Feeds:
Posts
Comments

Archive for the ‘Dangerous Lives of Art Historians’ Category

The Art History Guild

The CAA has written an open letter to Victoria H. F. Scott regarding her paper The Art History Guild. It calls for major changes to the treatment of professors (and professionals) working in Art history. It outlines many of the problems, including the increasing amount of adjuncts and criticizes many of the polices, including expensive fees and transparency of the CAA.

It’s worth a read.

Advertisements

Read Full Post »

With my ‘dangerous’ thinking  I’ve learned a few things:

One should never ask questions or openly have a thought that isn’t a banal description or a glowing review.

I should applaud everything, because clearly if it’s happening, it must be super awesome.

Since I was a grad student my opinion even backed with evidence is meaningless, because I clearly never had a life outside of grad school.

Grad school is a safe warm place much like a cocoon.

Since I went to grad school I have ‘institutional power’* and am in general pretentious.

I am clearly an old man since I am an art historian.

My MA in art history is an M.R.S degree and the key to marrying rich men.

I like art because it makes me feel above everyone else.

I play and write about video games therefore I cannot engage in discourse on art work.

Because I am obscure I cannot have critical thinking skills.

If I critique work done by a woman, I am sexist or anti-feminist. Since clearly, I am ‘the man.’

I am a woman. If I write with passion, I am too emotional to discuss an issue intellectually, therefore discrediting  my argument.

If I argue with another woman, we are having a cat-fight, making either side of our argument discredited.

I have the power to prevent people from succeeding and I keep them outside the art world.

I am wrong  even when people agree with everything I say.

Anything I say is always more rational when said by a man.

Anything I say is more respectable when said by someone who is known.

As a volunteer and unpaid blogger I can never understand a labour of love.

With all the money I have I sit around in my pajamas and write on my Mac Book Pro. (Strange that it says Acer Aspire 5536.  Pajamas?)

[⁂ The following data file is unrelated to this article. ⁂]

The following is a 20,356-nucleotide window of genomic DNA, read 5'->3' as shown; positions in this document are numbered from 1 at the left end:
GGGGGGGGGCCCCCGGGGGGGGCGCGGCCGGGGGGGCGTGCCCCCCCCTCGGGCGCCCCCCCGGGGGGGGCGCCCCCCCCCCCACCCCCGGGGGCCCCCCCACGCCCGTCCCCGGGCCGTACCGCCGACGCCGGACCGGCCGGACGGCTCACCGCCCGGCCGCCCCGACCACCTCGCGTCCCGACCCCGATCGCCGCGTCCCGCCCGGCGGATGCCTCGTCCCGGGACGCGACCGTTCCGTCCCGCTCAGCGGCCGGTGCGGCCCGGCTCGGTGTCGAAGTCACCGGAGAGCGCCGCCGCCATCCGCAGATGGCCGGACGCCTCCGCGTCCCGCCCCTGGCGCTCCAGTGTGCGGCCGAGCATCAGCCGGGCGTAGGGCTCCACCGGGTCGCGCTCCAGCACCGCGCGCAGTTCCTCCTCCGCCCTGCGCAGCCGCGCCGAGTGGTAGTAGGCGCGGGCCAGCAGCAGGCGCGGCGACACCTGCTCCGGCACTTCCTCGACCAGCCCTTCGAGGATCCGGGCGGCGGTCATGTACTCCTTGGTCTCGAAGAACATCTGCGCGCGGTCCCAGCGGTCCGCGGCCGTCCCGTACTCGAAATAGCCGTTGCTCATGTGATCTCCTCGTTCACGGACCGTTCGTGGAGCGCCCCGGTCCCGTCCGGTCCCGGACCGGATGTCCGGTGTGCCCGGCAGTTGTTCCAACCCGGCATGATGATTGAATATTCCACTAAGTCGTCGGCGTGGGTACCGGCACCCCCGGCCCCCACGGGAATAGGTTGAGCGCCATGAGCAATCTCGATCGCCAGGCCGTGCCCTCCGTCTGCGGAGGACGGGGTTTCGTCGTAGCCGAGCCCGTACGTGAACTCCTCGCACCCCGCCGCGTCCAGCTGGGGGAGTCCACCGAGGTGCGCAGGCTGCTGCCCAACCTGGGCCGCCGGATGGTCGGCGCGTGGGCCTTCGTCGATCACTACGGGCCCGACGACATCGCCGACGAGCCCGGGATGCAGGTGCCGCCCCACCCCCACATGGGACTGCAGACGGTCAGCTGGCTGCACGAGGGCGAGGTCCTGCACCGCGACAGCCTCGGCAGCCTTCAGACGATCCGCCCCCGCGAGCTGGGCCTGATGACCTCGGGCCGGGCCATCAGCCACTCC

I should use backhanded compliments or esoteric writing to hide criticism; often people will believe it’s a glowing review.

It is wrong to demand that artists be paid for their work . Rather artists should pay to have their work shown or pay to have the opportunity for someone to consider showing their work.

It is wrong for art historians to believe that artists should be rewarded for their work.

Most people read rather than assume.

Things are fine  just the way they are. Afterall, we can’t hurt anyone’s feelings; that’s simply un-Canadian.

It is not my business to help anyone, since I clearly would never understand their situation even if I have experienced it myself.

It is these moments when I sit back and wonder…

*as a nerd I am hoping this is something like pally power (a bar the paladins receive in World of Warcraft to perform special attacks and heals). 

Read Full Post »

A note on ‘dangerous’ – (Partial pondering of  the passionate pariah.)

A little more than a year ago I changed my tagline to The ‘Dangerous’ Life of an Art Historian.

For me, it was a very humourous and ironic statement. I often joked in grad school that I would die in a great book avalanche and that was the greatest threat to art historians. Art historians are rarely considered dangerous by anyone. Of course, I shouldn’t make assumptions about my colleagues. To each their own.

It was coincidence that I changed my tagline when I wrote an unexpectedly popular and hated post.

One commenter took my tagline and seemed to think that I thought the Art world was dangerous. – “Hey, and with more collaboration, the art world might not seem quite so dangerous.”

I don’t find the Art world dangerous. It may have a few people that can’t read take criticism, but hardly dangerous. Criticism.

Art criticism, yes, whatever happened to that?  When did it become acceptable to make a website devoted to the critic that wrote about you? When did writers stop critiquing work? When did writers stop questioning the institution? Or rather, when did it stop getting published by magazines in Canada?

A rather delicious hypothesis (sadly, I can’t seem to remember who said it) that the last Canadian Art critic is bound and gagged in a Canadian artist’s basement. All potential art critics are forced to live in fear of the artist and institution. Judging from experience, this statement isn’t too far off.

Currently, art reviews tend to be descriptions or explanations the work. Rarely someone will mention how the work fails, other than an off-handed remark about how it looks like every other work by artist X. Or the reviewer will vaguely mention how the work offended their sensibilities in a single sentence with no elaboration. (e.g. I found the work arrogant and promptly left the room.) When there is biting art criticism  it is often hidden in esoteric language and back-handed compliments.  Which can make it seem, to the reader without a large vocabulary, as though it wasn’t criticism at all.